Open Source Giving: Does It Change the Web?
Next week, I’ll be hosting a panel discussion at the Skoll World Forum at Oxford University that takes its title from one of my favorite John Lennon songs: Power to the People. The discussion will center around online social activism and peer-to-peer philanthropy via networks, and it features a great line-up of social entrepreneurs who aim to change (and hopefully expand) both charitable and for-profit social ventures. If you’re going to Skoll, I really hope you’ll join us.
But if you’re not, the discussion has already started – and your ideas are most welcome.
Thanks to Social Edge, the Skoll Foundation’s online community for social entrepreneurs, we’ve been busily talking about “open source giving” over the past two weeks. I set up the discussion to focus on this question: “So how does this movement, this explosion in wired social ventures, change the web?”
I asked that question specifically because of a contest organized by, itself a social venture/startup and the clearinghouse for tens of thousands of opportunities to give, organize, volunteer and get involved in wired causes. Social Actions’s contest challenges developers and entrepreneurs to use its database of more than 70,000 actions across more than 40 ‘CauseWired’ platforms in interesting and innovative ways – to build widgets, to distribute the data to key audiences, to parse searches in ways that encourage open source giving.
But an important part of the Change the Web effort is the dialogue around just how the web is changing, and how socially-wired it will be in the future. So this conversation aims to advance that conversation.
Next week’s panel should be great: Premal Shah of head over and put up your own thoughts):, Mari Kuraishi of , and Mads Kjaer of . And we’ve done much our panel planning in public – on the Social Edge forum, and centered around the theme of changing the web. Meantime, a few quotes from the forum (but
Peter Deitz: “Let’s take this opportunity to pose the tough questions to Kiva, Global Giving, and MYC4. Are they collaborating with other platforms, and could the be collaborating more? Are they sharing as much donor / project / web analytics data as possible with an eye toward accountability and helping the Movement grow? What is their strategy when it comes to open APIs, and permitting transactions to happen anywhere and everywhere?”
Tori Tuncan: “What I have noticed is that the community is key. It is not enough to have a unique way for people to give and help others online. These donors (lenders) want to connect….It appears, then, that even though the internet gives us the ability to contribute collectively to causes with people we would have never known otherwise, human nature still dictates a certain need to connect on a deeper level than just clicking the same “donate” (or “lend”) button.”
Daniel Bassill: “I think that we’re on the verge of making huge shifts in how social benefit organizations are funded, thus, how well they do their work. So far what I’ve seen is a variety of hubs that list lots of causes and try to draw traffic through those portals to those causes. www.networkforgood.org was one of the first, and is one of the biggest, to my knowledge. I’m one of more than 700,000 non profits listed, and the number of people who have found me and donated because I’m on this site is probably less than a dozen, if that many. Thus, the first question is “how do these portals draw meaningful dollars and volunteers or other needed resources to a larger number of their members, or to all of them?” So far, it seems that the rich, brand name, or high profile, orgs just get richer because of how these portals draw more attention to them.”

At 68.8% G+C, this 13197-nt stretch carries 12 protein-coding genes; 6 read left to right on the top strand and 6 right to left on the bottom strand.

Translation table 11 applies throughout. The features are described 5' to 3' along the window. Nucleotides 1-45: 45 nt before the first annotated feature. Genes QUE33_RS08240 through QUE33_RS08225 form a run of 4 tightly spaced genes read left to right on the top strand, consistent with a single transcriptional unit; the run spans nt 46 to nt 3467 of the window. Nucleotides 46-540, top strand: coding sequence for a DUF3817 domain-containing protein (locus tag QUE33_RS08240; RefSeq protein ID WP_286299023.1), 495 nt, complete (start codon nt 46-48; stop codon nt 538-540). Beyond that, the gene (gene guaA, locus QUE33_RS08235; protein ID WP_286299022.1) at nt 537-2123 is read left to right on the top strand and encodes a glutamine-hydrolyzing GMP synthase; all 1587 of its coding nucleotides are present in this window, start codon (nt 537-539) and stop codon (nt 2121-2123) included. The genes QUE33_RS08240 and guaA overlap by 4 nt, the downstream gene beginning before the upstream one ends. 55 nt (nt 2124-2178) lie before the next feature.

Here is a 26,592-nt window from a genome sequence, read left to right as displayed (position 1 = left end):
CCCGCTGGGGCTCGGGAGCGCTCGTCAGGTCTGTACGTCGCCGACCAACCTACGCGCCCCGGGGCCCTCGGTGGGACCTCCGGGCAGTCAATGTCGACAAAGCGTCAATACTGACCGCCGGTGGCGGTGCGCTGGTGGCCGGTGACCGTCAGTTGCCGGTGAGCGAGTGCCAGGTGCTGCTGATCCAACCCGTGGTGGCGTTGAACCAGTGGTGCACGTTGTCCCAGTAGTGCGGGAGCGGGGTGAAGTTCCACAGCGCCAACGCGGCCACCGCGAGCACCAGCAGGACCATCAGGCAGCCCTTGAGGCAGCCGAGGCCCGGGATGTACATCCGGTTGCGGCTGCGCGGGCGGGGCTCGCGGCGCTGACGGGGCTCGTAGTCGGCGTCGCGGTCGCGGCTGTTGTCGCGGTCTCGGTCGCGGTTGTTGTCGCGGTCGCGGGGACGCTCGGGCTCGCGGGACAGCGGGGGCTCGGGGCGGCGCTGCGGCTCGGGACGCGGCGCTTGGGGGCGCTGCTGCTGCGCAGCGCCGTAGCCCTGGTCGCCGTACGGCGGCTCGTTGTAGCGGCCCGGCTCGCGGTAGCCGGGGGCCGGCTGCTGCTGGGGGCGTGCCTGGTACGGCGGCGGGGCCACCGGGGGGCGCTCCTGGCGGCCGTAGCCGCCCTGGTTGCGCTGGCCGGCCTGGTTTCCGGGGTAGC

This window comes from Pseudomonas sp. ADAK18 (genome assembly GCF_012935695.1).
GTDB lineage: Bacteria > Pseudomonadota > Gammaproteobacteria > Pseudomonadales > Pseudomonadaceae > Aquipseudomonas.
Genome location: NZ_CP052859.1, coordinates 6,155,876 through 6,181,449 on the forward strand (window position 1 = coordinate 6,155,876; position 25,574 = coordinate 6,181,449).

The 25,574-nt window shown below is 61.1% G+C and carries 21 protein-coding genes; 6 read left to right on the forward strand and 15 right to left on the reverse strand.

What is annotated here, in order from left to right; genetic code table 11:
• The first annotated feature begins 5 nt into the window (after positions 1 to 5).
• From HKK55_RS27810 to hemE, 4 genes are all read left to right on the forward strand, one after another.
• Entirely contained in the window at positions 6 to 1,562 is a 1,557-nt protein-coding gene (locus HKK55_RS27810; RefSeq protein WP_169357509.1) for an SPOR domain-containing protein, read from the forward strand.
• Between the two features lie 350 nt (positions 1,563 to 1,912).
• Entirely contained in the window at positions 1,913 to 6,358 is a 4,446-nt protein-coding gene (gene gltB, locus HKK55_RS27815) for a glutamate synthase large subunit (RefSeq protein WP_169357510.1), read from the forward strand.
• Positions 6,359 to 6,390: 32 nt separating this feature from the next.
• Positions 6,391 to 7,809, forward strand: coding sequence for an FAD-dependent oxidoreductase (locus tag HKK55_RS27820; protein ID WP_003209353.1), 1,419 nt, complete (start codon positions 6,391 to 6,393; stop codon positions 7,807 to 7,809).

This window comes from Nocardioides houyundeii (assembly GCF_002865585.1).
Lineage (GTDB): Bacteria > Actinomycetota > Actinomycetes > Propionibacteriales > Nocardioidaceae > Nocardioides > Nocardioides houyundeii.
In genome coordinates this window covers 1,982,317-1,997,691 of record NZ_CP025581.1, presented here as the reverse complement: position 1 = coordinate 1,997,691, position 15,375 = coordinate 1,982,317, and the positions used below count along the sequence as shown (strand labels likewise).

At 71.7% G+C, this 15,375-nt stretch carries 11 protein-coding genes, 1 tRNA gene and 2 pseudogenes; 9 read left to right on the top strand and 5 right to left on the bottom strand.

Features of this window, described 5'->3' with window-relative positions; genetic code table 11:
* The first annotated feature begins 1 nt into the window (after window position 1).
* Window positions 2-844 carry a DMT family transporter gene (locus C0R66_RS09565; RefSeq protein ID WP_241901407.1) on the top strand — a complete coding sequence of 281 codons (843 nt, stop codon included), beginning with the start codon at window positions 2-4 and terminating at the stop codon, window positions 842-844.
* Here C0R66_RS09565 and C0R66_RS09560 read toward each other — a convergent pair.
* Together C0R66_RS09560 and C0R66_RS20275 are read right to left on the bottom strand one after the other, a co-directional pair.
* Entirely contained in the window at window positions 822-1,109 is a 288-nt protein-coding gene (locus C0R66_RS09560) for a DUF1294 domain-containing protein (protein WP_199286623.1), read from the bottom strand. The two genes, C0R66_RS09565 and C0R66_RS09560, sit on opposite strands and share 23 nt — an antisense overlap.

Jo Davidson: “I see the golden age as a broad term for changes taking place in humanity, brought on by the information age. Just like the software developed necessary to collaboratively link social media, mobile technology, and peer-to peer networks, the golden age is a transformative shift in access to information….To the question, how can the web transformation (socially wired for the future) advance social entrepreneurship – the answer no doubt lies with connecting communities. And since people love to watch their digital footprint and be part of networks that connect them, a golden age for causes is only a matter of time.”
Joe Solomon: “What do web portals look like that let anyone fund and support social entrepeneurs in our own backyard. For example, What if, for $25, you could help fund the next electric car? ( http://tinyurl.com/greenloans ) How will Kiva.org and MyC4 contribute and collaborate in this conversation rather than compete. Is there a place to bridge online collabortion sites like Amazee?”
Mari Kuraishi: “[The] question “how does it feel and what are the opportunities associated with being part of a movement that’s rewiring the web for social change, and how can that transformation advance social entrepreneurship in general?” I’m not sure I have a ready answer for, but maybe it’s a great question to ask during the panel at the Forum. On the one hand there are days when my nose is so flat up against the grindstone my response would be, “what movement?” and other days I can actually feel the ground shifting. But I guess that’s part of the bipolarity of being an entrepreneur …”
Jeff Mowatt: “While we’ve been hung up on widgets we’re just beginning to realise that getting information technology to those who can’t afford it is the enabler. To the extent that Obama includes rural broadband deployment in the stimulus plan and Bill Gates awakens to the fact the poor people DO need computers.”